The management of invasive alien plants in South Africa: Strategy, progress and challenges.
van Wilgen, B.W.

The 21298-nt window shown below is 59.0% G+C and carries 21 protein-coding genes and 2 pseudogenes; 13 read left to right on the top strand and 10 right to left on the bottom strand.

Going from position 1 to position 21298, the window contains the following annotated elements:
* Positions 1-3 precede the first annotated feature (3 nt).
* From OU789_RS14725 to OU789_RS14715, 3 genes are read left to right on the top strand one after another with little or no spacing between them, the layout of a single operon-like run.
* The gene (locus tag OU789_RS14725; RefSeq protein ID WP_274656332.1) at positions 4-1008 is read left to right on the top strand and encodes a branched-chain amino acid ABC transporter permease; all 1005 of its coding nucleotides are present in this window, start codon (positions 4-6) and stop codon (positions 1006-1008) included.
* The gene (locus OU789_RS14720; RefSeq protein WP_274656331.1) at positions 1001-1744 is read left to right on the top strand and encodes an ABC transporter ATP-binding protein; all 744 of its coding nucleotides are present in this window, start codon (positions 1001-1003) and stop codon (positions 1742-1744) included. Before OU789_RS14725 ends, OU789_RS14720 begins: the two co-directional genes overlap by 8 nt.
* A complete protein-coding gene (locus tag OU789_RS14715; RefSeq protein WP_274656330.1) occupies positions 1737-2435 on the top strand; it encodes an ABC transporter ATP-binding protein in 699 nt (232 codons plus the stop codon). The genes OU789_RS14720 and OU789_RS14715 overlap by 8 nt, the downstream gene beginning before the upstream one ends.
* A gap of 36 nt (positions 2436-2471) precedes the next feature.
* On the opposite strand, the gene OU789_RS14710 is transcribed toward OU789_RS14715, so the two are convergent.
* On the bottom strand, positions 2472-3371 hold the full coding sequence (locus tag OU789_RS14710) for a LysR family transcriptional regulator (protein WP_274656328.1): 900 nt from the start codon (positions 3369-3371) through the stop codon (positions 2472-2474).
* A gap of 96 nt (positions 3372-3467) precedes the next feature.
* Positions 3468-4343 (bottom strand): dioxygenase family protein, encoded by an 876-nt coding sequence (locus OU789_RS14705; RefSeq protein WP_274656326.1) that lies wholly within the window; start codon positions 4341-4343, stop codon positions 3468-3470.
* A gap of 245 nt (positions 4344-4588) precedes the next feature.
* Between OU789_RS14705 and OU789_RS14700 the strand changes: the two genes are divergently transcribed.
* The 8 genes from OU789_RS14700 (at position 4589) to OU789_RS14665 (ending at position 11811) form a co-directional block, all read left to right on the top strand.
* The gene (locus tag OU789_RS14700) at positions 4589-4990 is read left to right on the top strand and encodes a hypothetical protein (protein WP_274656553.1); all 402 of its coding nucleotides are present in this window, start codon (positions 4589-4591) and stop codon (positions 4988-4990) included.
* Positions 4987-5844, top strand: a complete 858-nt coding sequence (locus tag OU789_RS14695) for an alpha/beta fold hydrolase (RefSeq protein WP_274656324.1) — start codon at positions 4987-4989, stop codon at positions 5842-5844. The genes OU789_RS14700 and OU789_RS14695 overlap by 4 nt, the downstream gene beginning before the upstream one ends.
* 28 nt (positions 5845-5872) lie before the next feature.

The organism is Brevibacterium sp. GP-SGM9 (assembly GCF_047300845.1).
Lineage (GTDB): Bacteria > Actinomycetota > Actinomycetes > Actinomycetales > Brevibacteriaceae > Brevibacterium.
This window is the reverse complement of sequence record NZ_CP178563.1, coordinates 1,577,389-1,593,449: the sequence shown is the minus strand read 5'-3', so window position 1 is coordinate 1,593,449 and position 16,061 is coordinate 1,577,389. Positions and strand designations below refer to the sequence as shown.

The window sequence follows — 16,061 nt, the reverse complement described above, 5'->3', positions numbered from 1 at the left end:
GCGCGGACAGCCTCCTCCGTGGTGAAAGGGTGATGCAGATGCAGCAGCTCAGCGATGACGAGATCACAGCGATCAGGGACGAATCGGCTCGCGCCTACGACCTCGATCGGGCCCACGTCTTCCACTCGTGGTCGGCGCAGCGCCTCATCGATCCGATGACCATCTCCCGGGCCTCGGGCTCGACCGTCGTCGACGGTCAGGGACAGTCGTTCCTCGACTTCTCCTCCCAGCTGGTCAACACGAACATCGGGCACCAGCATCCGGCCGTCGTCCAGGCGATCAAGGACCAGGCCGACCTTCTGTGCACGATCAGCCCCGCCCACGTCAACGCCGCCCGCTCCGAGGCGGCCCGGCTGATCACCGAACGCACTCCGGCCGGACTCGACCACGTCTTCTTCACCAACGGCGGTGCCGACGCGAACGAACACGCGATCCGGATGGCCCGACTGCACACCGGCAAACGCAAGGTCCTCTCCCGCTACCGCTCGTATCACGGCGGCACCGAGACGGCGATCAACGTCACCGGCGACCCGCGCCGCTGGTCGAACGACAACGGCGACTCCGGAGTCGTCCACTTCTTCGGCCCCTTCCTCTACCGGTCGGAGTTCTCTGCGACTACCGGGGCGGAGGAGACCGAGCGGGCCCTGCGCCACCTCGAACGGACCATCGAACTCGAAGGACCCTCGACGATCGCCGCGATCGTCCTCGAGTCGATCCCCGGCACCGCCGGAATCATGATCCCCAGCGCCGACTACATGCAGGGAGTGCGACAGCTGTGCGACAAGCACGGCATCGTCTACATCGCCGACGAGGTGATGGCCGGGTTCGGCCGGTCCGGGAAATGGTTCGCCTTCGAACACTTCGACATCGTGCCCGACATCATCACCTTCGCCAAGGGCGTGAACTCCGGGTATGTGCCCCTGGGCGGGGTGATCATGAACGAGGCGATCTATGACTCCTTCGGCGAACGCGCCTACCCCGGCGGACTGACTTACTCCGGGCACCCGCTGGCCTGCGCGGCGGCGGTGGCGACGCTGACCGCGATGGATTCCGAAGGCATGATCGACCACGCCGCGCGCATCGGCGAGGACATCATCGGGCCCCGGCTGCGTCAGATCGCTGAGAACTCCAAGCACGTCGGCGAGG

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Almost 900 species of alien plants have escaped cultivation and established populations in the wild in South Africa. About two third of these established alien species have become invasive, spreading into natural ecosystems. Many of them still have relatively restricted distributions in South Africa, but a growing number are becoming alarmingly widespread. These widespread species include many alien trees, such as pines (Pinus species), wattles (Acacia species) and mesquite (Prosopis species), as well as a host of shrubby, herbaceous and succulent species (Figure 1). In South Africa, alien plants are estimated to cover almost 7% of the country, and many species are now entering a phase of exponential growth. This problem has been recognised for over a century in South Africa, mainly because of the negative impact that alien plants have had on rangelands utilised for livestock production (Moran et al. 2013). However, it was the realization that alien plants, and especially alien trees, were responsible for the reduction of streamfl ow from water catchment areas that triggered a large expansion in control efforts in 1995 (van Wilgen & Wannenburgh 2015). This article provides a brief description of the policies and strategies adopted in South Africa to address this problem, reviews the progress that has been made with control efforts, and outlines the main challenges that face the managers of alien plant control projects.